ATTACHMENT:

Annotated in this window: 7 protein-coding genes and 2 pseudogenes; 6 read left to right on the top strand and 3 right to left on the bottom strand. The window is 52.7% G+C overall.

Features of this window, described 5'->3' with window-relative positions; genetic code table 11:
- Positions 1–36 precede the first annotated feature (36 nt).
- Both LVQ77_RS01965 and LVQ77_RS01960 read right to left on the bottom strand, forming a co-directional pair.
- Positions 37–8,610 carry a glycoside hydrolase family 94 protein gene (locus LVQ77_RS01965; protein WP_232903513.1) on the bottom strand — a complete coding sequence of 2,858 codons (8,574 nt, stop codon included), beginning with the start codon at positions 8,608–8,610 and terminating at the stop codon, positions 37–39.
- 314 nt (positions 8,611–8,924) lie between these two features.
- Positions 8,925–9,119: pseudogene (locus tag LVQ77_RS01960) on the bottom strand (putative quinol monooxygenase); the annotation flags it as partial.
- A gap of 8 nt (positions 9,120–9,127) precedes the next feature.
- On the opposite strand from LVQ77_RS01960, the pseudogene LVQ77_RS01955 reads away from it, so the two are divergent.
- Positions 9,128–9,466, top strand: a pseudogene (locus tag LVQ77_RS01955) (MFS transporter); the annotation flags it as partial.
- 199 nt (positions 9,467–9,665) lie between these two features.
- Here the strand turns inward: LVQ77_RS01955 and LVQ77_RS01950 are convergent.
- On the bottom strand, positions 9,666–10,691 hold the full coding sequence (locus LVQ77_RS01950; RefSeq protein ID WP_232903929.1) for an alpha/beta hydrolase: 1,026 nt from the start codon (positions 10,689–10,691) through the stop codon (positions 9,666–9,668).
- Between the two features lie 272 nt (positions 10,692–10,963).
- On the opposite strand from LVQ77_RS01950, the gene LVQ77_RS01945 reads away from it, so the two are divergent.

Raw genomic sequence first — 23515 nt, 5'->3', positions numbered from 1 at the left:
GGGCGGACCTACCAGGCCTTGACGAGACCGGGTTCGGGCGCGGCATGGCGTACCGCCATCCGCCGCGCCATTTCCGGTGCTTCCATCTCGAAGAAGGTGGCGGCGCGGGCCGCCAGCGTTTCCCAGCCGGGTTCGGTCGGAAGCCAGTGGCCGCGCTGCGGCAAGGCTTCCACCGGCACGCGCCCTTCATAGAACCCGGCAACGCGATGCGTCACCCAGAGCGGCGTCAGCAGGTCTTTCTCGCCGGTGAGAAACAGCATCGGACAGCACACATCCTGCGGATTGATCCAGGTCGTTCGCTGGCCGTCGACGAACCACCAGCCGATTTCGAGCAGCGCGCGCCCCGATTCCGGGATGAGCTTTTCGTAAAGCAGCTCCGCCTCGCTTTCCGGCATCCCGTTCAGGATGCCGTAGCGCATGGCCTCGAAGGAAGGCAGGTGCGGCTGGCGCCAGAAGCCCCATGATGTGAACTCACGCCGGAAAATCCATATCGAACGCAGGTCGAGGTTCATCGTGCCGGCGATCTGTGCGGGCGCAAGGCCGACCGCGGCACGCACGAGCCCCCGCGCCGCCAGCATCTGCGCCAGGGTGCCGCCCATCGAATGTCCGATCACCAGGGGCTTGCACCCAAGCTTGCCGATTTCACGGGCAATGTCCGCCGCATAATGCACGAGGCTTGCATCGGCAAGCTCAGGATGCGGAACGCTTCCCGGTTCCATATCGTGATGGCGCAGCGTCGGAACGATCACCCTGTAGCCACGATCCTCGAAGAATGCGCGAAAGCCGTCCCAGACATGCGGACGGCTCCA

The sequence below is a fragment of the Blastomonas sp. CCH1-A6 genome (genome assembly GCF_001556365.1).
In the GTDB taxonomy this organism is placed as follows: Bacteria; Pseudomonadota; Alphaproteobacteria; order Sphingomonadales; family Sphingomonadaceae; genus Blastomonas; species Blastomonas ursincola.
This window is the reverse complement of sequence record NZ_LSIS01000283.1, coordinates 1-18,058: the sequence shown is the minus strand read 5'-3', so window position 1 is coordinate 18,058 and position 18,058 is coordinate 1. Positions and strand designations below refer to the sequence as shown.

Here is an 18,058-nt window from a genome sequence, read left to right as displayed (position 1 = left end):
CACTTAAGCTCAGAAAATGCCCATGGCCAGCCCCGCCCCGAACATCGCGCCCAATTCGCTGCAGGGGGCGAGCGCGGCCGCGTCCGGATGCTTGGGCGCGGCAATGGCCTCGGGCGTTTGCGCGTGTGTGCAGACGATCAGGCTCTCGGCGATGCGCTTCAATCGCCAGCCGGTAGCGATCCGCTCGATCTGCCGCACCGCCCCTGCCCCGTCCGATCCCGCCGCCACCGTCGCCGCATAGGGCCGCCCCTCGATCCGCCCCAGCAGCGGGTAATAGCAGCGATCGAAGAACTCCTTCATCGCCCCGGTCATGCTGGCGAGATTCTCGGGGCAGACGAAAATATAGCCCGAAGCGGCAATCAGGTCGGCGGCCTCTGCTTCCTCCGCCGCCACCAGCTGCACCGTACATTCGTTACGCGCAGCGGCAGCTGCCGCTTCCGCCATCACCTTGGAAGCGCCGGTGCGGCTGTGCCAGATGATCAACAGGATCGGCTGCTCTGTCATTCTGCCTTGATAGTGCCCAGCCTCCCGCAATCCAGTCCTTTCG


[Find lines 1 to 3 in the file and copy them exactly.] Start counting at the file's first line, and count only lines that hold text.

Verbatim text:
Annotated in this window: 7 protein-coding genes and 2 pseudogenes; 6 read left to right on the top strand and 3 right to left on the bottom strand. The window is 52.7% G+C overall.

Features of this window, described 5'->3' with window-relative positions; genetic code table 11:
- Positions 1–36 precede the first annotated feature (36 nt).